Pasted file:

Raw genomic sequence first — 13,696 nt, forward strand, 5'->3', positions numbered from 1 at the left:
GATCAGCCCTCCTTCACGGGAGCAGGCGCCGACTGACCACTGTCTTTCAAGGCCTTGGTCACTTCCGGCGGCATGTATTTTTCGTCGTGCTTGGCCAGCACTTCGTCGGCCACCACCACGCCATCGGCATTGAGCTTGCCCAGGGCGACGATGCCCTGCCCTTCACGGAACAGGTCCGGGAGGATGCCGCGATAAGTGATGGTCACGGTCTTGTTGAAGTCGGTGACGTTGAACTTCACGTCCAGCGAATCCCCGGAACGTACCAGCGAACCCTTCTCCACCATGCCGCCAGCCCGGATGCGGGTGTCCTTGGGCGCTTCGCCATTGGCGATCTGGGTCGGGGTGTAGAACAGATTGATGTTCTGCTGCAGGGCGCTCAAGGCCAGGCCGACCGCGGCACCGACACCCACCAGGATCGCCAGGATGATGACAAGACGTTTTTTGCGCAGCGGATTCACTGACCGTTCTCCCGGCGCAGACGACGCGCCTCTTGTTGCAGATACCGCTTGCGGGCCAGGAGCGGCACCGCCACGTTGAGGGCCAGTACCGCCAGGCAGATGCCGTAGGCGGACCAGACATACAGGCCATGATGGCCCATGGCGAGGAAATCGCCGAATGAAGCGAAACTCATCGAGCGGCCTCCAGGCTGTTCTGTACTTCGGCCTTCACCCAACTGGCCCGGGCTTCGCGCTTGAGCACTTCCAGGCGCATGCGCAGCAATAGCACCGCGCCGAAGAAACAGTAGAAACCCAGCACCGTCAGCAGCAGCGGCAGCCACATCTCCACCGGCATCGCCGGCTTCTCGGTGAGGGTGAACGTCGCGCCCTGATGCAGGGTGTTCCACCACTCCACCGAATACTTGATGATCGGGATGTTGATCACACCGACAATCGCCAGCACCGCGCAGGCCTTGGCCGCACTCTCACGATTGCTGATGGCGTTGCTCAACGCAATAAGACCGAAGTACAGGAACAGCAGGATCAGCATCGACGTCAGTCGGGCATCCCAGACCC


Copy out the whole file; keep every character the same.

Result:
Raw genomic sequence first — 13,696 nt, forward strand, 5'->3', positions numbered from 1 at the left:
GATCAGCCCTCCTTCACGGGAGCAGGCGCCGACTGACCACTGTCTTTCAAGGCCTTGGTCACTTCCGGCGGCATGTATTTTTCGTCGTGCTTGGCCAGCACTTCGTCGGCCACCACCACGCCATCGGCATTGAGCTTGCCCAGGGCGACGATGCCCTGCCCTTCACGGAACAGGTCCGGGAGGATGCCGCGATAAGTGATGGTCACGGTCTTGTTGAAGTCGGTGACGTTGAACTTCACGTCCAGCGAATCCCCGGAACGTACCAGCGAACCCTTCTCCACCATGCCGCCAGCCCGGATGCGGGTGTCCTTGGGCGCTTCGCCATTGGCGATCTGGGTCGGGGTGTAGAACAGATTGATGTTCTGCTGCAGGGCGCTCAAGGCCAGGCCGACCGCGGCACCGACACCCACCAGGATCGCCAGGATGATGACAAGACGTTTTTTGCGCAGCGGATTCACTGACCGTTCTCCCGGCGCAGACGACGCGCCTCTTGTTGCAGATACCGCTTGCGGGCCAGGAGCGGCACCGCCACGTTGAGGGCCAGTACCGCCAGGCAGATGCCGTAGGCGGACCAGACATACAGGCCATGATGGCCCATGGCGAGGAAATCGCCGAATGAAGCGAAACTCATCGAGCGGCCTCCAGGCTGTTCTGTACTTCGGCCTTCACCCAACTGGCCCGGGCTTCGCGCTTGAGCACTTCCAGGCGCATGCGCAGCAATAGCACCGCGCCGAAGAAACAGTAGAAACCCAGCACCGTCAGCAGCAGCGGCAGCCACATCTCCACCGGCATCGCCGGCTTCTCGGTGAGGGTGAACGTCGCGCCCTGATGCAGGGTGTTCCACCACTCCACCGAATACTTGATGATCGGGATGTTGATCACACCGACAATCGCCAGCACCGCGCAGGCCTTGGCCGCACTCTCACGATTGCTGATGGCGTTGCTCAACGCAATAAGACCGAAGTACAGGAACAGCAGGATCAGCATCGACGTCAGTCGGGCATCCCAGACCC